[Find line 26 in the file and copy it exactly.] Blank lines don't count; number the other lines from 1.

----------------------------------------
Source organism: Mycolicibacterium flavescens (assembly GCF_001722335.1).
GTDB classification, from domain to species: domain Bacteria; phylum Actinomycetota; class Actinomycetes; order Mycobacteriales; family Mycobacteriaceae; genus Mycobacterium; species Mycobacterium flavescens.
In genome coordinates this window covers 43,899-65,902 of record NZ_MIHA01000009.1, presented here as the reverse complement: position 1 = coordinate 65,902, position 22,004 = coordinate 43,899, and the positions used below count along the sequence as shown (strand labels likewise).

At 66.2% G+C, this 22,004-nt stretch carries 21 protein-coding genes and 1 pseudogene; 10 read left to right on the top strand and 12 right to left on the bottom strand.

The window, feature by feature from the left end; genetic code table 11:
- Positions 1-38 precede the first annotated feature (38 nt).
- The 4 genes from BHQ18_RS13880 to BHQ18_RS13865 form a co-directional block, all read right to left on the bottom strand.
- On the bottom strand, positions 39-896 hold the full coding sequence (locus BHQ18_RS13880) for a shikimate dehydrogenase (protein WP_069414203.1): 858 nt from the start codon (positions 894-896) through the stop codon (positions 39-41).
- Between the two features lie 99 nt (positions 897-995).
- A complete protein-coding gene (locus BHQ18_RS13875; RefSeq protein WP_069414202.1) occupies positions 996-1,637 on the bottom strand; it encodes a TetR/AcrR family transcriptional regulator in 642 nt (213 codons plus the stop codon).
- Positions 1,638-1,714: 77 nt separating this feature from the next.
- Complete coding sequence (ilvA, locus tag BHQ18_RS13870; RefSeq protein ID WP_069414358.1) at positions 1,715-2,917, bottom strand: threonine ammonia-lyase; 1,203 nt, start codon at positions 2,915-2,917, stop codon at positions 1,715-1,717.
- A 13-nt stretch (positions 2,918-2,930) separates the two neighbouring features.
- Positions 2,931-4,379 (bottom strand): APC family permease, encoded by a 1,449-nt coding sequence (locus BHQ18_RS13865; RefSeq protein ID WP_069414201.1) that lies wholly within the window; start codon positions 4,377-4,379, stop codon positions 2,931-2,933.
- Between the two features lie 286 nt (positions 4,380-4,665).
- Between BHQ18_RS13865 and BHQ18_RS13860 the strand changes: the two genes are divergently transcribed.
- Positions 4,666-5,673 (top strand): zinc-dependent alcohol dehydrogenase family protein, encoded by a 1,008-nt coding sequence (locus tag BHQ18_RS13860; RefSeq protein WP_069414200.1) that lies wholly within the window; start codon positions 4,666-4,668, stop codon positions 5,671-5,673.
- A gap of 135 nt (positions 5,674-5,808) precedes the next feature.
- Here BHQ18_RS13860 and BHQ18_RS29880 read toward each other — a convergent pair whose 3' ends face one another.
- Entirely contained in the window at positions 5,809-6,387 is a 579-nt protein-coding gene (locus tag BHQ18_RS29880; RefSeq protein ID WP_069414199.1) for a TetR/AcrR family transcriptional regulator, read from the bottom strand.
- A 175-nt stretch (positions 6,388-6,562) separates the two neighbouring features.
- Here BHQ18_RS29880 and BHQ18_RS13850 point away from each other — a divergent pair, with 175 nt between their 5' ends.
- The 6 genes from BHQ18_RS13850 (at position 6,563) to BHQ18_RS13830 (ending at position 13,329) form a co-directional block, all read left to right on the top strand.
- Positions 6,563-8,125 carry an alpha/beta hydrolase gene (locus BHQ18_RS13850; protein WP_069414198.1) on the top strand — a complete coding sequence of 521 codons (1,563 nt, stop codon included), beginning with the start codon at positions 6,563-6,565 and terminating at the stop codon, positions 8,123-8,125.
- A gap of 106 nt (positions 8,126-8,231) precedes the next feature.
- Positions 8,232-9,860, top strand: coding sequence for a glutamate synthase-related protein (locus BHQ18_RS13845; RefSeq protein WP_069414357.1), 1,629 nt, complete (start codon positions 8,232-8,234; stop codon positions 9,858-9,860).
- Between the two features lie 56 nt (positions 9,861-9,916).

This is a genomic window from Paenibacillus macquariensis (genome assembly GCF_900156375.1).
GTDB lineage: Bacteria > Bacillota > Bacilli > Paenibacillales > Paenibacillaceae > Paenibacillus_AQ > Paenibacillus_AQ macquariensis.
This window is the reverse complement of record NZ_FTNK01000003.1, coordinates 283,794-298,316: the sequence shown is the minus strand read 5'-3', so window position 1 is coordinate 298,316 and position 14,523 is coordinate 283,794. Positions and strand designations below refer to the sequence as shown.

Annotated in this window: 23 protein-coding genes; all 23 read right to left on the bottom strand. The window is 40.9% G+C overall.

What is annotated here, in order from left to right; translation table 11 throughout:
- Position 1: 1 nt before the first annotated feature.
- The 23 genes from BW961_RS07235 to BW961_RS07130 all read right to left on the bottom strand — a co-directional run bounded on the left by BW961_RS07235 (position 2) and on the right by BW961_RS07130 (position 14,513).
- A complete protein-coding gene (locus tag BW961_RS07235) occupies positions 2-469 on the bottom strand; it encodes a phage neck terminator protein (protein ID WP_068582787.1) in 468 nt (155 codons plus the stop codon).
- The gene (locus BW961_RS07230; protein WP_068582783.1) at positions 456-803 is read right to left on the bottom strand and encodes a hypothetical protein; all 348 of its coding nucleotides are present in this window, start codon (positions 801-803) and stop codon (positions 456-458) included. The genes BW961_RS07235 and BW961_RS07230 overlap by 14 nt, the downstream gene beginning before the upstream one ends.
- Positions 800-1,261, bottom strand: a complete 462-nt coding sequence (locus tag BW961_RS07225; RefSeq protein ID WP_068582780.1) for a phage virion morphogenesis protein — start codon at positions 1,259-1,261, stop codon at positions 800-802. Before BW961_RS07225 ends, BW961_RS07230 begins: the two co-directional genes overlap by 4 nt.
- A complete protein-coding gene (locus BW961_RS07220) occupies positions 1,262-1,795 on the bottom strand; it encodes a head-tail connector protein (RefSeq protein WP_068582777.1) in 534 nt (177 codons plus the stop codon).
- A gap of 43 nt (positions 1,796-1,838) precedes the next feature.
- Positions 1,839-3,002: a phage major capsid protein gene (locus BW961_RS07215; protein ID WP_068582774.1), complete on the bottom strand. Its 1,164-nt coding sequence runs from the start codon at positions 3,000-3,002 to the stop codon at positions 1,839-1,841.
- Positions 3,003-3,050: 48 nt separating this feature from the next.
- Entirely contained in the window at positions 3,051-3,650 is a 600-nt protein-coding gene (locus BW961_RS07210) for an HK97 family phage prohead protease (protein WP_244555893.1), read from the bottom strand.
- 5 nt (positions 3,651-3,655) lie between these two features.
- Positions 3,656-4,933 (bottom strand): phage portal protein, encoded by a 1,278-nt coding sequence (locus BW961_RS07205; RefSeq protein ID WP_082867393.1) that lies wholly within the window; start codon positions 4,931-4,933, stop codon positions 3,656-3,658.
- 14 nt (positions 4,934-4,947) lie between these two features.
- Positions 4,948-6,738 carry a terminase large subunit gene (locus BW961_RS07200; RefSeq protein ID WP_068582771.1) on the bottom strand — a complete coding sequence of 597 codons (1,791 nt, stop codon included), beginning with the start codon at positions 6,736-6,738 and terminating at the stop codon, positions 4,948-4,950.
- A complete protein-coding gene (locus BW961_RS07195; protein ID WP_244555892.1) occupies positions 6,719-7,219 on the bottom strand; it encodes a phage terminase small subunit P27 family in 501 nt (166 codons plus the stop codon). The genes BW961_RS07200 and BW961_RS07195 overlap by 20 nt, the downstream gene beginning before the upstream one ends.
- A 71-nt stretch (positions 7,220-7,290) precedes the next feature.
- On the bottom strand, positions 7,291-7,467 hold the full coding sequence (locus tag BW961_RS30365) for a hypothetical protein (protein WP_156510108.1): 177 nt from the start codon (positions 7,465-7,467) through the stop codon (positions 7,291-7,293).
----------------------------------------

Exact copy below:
- Positions 8,232-9,860, top strand: coding sequence for a glutamate synthase-related protein (locus BHQ18_RS13845; RefSeq protein WP_069414357.1), 1,629 nt, complete (start codon positions 8,232-8,234; stop codon positions 9,858-9,860).